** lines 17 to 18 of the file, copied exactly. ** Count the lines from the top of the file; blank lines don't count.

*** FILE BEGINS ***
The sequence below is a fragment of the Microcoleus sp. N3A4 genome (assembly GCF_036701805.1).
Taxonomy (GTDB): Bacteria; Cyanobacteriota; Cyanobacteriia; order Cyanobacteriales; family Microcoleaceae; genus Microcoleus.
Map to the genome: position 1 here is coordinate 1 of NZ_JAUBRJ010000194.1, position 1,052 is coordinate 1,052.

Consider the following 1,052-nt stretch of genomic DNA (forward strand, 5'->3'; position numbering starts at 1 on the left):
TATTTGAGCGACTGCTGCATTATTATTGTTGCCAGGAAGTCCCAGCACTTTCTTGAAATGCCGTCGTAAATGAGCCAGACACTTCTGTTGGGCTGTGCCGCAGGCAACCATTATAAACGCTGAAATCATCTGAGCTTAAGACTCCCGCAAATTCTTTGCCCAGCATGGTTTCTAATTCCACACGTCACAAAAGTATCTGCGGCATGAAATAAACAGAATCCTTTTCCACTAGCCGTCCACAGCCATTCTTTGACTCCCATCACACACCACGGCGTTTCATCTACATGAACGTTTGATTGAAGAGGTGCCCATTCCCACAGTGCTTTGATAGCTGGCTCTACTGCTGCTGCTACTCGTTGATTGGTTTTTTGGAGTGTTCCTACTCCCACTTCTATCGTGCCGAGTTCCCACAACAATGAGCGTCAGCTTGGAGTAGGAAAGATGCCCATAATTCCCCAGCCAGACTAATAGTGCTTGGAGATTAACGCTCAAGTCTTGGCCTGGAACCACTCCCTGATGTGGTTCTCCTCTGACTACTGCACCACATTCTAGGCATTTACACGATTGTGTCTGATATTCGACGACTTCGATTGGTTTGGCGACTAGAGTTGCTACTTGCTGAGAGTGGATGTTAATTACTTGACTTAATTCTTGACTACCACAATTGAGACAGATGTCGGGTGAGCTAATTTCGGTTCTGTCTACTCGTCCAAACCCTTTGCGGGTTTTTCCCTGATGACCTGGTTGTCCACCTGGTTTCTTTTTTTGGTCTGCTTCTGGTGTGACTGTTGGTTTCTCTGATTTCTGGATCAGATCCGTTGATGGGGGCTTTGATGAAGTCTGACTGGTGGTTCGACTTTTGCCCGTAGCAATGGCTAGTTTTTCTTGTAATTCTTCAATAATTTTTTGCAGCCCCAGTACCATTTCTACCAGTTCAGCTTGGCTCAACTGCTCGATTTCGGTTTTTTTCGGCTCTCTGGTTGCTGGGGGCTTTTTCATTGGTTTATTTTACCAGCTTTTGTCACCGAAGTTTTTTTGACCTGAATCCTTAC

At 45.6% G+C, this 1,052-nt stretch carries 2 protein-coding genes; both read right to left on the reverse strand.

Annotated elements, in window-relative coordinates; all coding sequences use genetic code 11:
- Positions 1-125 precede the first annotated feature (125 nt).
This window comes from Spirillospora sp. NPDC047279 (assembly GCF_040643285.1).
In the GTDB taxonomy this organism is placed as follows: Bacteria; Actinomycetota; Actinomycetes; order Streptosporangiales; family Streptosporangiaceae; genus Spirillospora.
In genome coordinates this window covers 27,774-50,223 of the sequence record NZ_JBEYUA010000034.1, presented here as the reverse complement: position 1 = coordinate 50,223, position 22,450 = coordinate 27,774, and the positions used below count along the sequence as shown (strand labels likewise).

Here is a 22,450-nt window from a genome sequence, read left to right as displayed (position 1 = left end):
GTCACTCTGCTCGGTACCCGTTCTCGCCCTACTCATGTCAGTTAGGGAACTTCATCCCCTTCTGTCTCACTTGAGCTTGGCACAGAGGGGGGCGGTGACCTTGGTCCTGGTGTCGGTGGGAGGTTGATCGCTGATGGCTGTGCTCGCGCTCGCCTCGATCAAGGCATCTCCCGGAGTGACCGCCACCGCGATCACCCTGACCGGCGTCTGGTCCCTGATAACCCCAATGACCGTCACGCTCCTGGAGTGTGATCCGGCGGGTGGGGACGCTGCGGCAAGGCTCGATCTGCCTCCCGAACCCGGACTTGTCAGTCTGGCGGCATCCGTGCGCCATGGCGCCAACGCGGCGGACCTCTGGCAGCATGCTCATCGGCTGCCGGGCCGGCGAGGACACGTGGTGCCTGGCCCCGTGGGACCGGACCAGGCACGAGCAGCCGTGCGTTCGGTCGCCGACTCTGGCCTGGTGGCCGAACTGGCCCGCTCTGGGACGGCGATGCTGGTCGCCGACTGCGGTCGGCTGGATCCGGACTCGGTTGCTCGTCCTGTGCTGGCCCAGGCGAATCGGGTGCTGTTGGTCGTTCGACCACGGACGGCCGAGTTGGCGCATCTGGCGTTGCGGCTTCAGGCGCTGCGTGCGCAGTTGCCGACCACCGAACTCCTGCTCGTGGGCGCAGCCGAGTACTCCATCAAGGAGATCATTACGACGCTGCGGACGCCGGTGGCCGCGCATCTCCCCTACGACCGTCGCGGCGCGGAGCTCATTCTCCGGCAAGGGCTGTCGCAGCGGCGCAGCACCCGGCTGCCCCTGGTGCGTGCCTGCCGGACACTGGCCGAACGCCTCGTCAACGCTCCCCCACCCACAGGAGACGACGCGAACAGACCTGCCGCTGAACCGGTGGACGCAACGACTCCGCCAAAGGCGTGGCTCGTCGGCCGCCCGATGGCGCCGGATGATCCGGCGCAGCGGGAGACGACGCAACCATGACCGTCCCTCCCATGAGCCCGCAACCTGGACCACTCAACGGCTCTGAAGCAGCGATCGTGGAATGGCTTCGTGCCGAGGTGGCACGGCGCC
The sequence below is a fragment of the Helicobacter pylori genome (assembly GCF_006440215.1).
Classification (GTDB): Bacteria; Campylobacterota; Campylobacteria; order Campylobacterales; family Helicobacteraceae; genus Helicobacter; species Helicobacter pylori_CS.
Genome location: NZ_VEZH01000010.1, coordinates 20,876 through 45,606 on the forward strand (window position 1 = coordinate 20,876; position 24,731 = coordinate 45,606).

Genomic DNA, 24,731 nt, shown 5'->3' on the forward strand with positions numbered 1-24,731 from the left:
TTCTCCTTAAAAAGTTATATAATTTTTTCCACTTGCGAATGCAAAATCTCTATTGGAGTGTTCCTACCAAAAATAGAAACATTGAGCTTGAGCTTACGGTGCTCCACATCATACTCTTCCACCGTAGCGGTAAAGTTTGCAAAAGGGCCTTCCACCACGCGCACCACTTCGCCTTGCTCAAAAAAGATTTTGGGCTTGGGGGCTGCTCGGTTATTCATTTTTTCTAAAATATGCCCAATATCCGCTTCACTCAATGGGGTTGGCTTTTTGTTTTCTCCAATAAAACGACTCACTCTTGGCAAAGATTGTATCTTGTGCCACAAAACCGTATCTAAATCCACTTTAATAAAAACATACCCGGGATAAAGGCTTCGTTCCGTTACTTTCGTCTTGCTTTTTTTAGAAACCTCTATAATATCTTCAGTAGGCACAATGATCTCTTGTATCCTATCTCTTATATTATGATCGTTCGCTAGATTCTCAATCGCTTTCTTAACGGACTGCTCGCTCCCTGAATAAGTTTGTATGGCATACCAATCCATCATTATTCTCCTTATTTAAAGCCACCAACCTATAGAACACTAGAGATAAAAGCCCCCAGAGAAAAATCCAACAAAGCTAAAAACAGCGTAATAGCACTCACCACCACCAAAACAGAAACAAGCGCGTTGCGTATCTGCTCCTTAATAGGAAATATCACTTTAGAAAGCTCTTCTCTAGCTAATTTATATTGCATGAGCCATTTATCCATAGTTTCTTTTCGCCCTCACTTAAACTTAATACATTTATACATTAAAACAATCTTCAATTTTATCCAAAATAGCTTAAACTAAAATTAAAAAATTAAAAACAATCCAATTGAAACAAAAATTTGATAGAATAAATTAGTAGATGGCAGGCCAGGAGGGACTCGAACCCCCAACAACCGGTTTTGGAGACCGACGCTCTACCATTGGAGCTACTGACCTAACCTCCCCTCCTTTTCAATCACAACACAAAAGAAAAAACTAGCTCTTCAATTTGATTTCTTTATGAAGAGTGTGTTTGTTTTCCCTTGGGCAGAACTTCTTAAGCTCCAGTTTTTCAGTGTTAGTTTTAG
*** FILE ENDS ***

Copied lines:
Genomic DNA, 24,731 nt, shown 5'->3' on the forward strand with positions numbered 1-24,731 from the left:
TTCTCCTTAAAAAGTTATATAATTTTTTCCACTTGCGAATGCAAAATCTCTATTGGAGTGTTCCTACCAAAAATAGAAACATTGAGCTTGAGCTTACGGTGCTCCACATCATACTCTTCCACCGTAGCGGTAAAGTTTGCAAAAGGGCCTTCCACCACGCGCACCACTTCGCCTTGCTCAAAAAAGATTTTGGGCTTGGGGGCTGCTCGGTTATTCATTTTTTCTAAAATATGCCCAATATCCGCTTCACTCAATGGGGTTGGCTTTTTGTTTTCTCCAATAAAACGACTCACTCTTGGCAAAGATTGTATCTTGTGCCACAAAACCGTATCTAAATCCACTTTAATAAAAACATACCCGGGATAAAGGCTTCGTTCCGTTACTTTCGTCTTGCTTTTTTTAGAAACCTCTATAATATCTTCAGTAGGCACAATGATCTCTTGTATCCTATCTCTTATATTATGATCGTTCGCTAGATTCTCAATCGCTTTCTTAACGGACTGCTCGCTCCCTGAATAAGTTTGTATGGCATACCAATCCATCATTATTCTCCTTATTTAAAGCCACCAACCTATAGAACACTAGAGATAAAAGCCCCCAGAGAAAAATCCAACAAAGCTAAAAACAGCGTAATAGCACTCACCACCACCAAAACAGAAACAAGCGCGTTGCGTATCTGCTCCTTAATAGGAAATATCACTTTAGAAAGCTCTTCTCTAGCTAATTTATATTGCATGAGCCATTTATCCATAGTTTCTTTTCGCCCTCACTTAAACTTAATACATTTATACATTAAAACAATCTTCAATTTTATCCAAAATAGCTTAAACTAAAATTAAAAAATTAAAAACAATCCAATTGAAACAAAAATTTGATAGAATAAATTAGTAGATGGCAGGCCAGGAGGGACTCGAACCCCCAACAACCGGTTTTGGAGACCGACGCTCTACCATTGGAGCTACTGACCTAACCTCCCCTCCTTTTCAATCACAACACAAAAGAAAAAACTAGCTCTTCAATTTGATTTCTTTATGAAGAGTGTGTTTGTTTTCCCTTGGGCAGAACTTCTTAAGCTCCAGTTTTTCAGTGTTAGTTTTAG